“PRSs, built using very large data sets of people with and without heart disease, look for genetic changes in the DNA that influence disease risk, whereas individual genes might have only a small effect on disease predisposition,” said Guillaume Lettre, Ph.D., lead author of the study and an associate professor at the Montreal Heart Institute and Université de Montréal in Montreal, Quebec, Canada. “The PRS is like having a snapshot of the whole genetic variation found in one’s DNA and can more powerfully predict one’s disease risk. Using the score, we can better understand whether someone is at higher or lower risk to develop a heart problem.”

Early prediction would benefit prevention, optimal management and treatment strategies for heart disease. Because PRSs are simple and relatively inexpensive, their implementation in the clinical setting holds great promises. For heart disease, early detection could lead to simple yet effective therapeutic interventions such as the use of statins, aspirin or other medications.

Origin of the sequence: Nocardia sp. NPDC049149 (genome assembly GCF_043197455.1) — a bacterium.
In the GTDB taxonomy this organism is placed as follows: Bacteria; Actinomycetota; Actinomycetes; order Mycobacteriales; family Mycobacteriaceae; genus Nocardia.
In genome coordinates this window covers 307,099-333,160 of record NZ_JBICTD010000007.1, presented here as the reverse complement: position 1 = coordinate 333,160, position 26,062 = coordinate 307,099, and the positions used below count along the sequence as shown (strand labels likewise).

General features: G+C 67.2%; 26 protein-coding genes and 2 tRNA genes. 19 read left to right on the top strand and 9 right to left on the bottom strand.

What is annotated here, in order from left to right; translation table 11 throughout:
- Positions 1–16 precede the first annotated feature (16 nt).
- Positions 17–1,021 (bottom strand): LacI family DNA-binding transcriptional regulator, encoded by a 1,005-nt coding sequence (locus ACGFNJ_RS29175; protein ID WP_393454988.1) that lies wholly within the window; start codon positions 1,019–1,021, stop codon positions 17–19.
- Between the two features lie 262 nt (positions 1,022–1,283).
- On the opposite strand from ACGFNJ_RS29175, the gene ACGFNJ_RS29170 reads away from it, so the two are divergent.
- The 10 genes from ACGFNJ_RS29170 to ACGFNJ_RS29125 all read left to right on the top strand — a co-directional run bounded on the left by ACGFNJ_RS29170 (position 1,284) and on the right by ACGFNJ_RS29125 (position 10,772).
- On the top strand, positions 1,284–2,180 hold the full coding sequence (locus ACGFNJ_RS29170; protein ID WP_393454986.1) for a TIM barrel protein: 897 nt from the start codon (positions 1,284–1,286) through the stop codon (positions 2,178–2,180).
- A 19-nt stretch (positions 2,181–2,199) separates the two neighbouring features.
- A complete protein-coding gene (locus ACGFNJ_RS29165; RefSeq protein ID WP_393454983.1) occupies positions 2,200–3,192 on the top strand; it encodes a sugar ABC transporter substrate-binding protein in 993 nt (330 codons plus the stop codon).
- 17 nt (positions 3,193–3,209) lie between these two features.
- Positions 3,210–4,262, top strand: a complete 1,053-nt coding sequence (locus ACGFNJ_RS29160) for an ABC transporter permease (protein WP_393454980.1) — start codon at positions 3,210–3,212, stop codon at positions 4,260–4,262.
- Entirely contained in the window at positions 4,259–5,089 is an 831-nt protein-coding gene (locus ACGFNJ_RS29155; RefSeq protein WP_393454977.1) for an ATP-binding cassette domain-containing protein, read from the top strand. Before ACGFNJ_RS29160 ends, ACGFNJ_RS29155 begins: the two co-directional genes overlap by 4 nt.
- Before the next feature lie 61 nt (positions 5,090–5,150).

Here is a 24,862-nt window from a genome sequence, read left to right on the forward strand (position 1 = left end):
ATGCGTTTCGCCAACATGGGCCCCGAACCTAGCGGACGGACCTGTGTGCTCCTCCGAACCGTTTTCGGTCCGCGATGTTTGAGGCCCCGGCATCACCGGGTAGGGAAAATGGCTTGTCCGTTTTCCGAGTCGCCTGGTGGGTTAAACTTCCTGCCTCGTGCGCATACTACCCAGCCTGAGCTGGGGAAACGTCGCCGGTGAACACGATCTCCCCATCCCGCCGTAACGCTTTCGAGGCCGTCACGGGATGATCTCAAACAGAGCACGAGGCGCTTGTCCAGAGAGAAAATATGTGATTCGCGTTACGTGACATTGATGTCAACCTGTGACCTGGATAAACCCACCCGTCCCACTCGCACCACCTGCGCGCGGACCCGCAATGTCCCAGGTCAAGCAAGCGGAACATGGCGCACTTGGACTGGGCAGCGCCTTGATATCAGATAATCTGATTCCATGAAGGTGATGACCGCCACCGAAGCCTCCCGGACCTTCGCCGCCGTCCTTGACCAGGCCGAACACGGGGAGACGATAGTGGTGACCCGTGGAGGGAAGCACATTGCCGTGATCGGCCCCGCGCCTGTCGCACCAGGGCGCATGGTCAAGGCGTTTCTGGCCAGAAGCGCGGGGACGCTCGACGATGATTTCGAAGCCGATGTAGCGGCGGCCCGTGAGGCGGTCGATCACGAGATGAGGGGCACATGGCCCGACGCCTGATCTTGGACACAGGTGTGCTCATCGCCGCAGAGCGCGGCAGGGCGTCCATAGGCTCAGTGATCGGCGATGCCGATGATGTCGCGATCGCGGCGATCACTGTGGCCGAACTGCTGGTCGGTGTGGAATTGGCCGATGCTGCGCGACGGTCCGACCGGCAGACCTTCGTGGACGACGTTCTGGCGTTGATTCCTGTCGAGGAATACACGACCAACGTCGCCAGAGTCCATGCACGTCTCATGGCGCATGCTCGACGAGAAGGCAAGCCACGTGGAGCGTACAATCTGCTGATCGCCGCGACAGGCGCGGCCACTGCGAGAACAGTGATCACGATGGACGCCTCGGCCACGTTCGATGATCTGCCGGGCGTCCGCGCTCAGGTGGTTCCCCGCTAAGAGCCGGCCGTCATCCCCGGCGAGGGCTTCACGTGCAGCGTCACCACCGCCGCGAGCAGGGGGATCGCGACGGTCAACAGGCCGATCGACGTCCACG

Results from the study also confirmed original reports showing that the PRSs can identify about 6% to 7% individuals at high risk for cardiac disease. Lettre said this risk was similar to the high heart disease risk among people with familial hypercholesterolemia, a rare but severe disease that predisposes people to very high levels of low-density lipoprotein (LDL or bad) cholesterol, which puts them at a high risk of heart attack.

“Using the polygenic risk score, even in a normal population, we can find people whose risk is as high as those who have this rare disease,” Lettre said.

PRSs, however, did not perform as well in predicting new events in people who had already had heart attacks, possibly because the participants were older and 76% of those them were on statin treatment which could impact PRS performance.